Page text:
If the RBA does cut the cash rate it will have some impact on the banks’ cost of short term funding. But it will have no impact on the cost of their longer term money and, even if the spreads demanded by the providers of wholesale term funding were to narrow, it would remain the case that the banks have already locked in higher-cost funding for three to five years – on average around the three-year mark – over the past year of the crisis.

During that period more of the pre-crisis funding would have been displaced by expensive post-crisis money. Each month the average cost of term funding would have been rising as the banks raised new funds at a far higher cost. On some estimates the overall blended cost of funds for the majors has been rising by at least two or three basis points a month.

Even retail deposits won’t necessarily become any cheaper if the RBA reduces official rates because the smaller banks will still need to attract a materially disproportionate share of those deposits to stay in business. Retail deposits are also invested over a range of terms, so the higher recent rates would to some degree remain embedded in those deposits for months, if not years.

Thus, whatever the RBA does, and no matter how much it cuts official rates, a significant proportion of their book will have its cost locked in – some of it for months but a significant proportion for years. The longer the crisis continues, the more of that higher-cost longer term funding will be embedded in the book.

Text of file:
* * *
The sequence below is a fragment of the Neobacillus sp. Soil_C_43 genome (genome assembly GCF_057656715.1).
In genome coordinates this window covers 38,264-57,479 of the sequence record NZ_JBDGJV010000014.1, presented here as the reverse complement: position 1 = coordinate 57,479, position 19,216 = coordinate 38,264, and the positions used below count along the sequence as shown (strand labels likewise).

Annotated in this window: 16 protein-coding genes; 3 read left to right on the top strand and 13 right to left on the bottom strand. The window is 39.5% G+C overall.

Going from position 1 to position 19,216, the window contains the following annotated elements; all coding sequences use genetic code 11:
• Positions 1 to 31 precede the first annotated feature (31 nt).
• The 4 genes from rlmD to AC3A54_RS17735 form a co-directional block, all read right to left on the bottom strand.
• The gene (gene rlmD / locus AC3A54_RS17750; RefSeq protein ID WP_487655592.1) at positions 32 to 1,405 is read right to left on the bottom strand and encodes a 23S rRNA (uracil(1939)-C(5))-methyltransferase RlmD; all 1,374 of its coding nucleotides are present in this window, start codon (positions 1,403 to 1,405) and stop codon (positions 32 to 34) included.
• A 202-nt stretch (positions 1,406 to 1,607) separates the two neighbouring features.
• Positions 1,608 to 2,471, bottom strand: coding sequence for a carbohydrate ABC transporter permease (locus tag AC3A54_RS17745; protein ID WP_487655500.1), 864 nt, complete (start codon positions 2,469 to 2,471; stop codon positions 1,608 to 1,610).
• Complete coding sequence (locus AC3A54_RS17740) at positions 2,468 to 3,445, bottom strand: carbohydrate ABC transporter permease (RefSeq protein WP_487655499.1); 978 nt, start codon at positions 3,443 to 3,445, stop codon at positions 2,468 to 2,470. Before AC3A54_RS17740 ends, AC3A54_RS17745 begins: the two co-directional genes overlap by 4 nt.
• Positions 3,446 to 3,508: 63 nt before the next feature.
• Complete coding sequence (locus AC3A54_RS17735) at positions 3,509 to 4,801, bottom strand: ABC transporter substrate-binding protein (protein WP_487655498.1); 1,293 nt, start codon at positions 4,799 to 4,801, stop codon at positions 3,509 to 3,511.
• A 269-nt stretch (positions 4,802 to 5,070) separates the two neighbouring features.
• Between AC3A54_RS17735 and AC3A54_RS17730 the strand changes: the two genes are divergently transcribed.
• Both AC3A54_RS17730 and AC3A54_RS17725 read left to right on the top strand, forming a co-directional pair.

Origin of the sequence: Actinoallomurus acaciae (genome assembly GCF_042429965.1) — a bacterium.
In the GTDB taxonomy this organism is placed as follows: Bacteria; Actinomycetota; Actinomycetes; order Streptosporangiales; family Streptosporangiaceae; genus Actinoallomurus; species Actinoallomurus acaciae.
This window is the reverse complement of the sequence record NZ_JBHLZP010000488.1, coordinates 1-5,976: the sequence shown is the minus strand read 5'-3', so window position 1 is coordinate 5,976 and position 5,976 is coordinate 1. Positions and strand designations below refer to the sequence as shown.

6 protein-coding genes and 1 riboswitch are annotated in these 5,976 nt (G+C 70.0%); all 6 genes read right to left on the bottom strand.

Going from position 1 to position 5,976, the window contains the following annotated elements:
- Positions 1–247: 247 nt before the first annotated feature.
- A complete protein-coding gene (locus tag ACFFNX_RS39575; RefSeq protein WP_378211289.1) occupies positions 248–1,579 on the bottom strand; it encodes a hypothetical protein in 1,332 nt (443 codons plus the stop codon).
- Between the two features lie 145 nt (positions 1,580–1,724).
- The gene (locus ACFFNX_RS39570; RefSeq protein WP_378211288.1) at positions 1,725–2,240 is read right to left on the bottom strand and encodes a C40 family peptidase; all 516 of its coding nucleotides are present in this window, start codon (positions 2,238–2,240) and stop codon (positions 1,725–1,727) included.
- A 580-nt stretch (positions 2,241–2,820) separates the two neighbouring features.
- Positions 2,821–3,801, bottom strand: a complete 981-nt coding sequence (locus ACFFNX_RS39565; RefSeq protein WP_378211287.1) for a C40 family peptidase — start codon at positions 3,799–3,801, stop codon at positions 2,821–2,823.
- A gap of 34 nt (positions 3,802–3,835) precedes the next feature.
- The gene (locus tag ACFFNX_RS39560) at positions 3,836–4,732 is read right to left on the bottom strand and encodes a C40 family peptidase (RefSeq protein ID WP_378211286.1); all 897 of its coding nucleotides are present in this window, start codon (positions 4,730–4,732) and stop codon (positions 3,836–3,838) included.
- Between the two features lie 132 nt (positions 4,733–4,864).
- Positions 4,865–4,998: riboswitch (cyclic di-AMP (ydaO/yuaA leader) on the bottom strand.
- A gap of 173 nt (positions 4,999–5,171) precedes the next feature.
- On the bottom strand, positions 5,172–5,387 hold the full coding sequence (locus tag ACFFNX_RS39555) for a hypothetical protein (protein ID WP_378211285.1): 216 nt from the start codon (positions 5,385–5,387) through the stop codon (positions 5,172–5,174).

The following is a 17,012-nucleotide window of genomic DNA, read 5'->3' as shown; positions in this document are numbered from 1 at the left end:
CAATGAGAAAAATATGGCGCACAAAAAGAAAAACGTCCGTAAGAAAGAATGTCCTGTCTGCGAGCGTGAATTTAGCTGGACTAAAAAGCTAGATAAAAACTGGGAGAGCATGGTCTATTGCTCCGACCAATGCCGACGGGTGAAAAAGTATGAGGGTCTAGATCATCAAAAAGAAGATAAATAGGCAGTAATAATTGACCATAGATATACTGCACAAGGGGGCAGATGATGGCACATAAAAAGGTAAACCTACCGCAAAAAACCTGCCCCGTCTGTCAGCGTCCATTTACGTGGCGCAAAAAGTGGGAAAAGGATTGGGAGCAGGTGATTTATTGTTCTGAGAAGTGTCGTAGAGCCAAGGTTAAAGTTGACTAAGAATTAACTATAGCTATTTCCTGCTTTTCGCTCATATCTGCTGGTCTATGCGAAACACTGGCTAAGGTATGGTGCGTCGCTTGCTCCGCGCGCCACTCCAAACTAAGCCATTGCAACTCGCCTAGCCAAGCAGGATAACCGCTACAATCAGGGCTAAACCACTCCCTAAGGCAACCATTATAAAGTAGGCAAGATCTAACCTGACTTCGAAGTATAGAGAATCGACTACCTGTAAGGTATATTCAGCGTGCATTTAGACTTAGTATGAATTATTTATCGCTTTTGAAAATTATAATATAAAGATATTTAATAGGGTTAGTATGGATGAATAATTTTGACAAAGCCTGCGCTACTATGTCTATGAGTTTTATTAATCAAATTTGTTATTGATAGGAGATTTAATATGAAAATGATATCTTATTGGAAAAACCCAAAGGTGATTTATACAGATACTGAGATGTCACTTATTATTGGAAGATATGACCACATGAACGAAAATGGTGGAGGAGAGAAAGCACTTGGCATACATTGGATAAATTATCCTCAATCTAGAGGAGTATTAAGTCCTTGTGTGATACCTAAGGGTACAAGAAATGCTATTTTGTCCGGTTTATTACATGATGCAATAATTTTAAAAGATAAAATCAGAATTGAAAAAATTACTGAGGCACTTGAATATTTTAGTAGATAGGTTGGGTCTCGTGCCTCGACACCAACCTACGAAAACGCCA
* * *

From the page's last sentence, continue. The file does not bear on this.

The banks, of course, do remain profitable – exceptionally so by the admittedly crisis-ravaged standards of their global peers. All four majors have retained their AA credit ratings – they are among only 18 banks worldwide that have that rating. Only AA-rated banks have been able to readily access any meaningful term debt in wholesale markets.

The obvious conclusion would be that they could take a hit on their margins – shift some of the pain from customers to shareholders – in order to reflect fully the RBA’s intentions.

The banks would argue that they already done that, with the 50 basis point increase in their mortgages rates above the movement in official rates not sufficient to fully recover the increase in their funding costs. Be that as it may (and it will vary from bank to bank) the banks will be wary of sacrificing margin, and not just because their share prices have already been smashed.

The credit ratings agencies might now be discredited (again) for their role in the sub-prime debacle, where securities they rated as AAA became junk overnight, but they are still powerful.

In re-affirming ANZ’s rating recently, Moody’s said that the bank would need to maintain or rebuild its margins to maintain a stable ratings outlook.

None of the majors are going to do anything that would jeopardise their rating – at best a negative outlook would probably further increase their funding costs and at worst a downgrade would probably shut down their access to wholesale funding, which could put them at risk.

And that is why they’ll wear the ignominy of moving rates at a different pace to the RBA, and why the RBA will have to consider strategies that takes the likely response of the majors into account when it sets its targets for reductions in short term rates.

This article first appeared on Business Spectator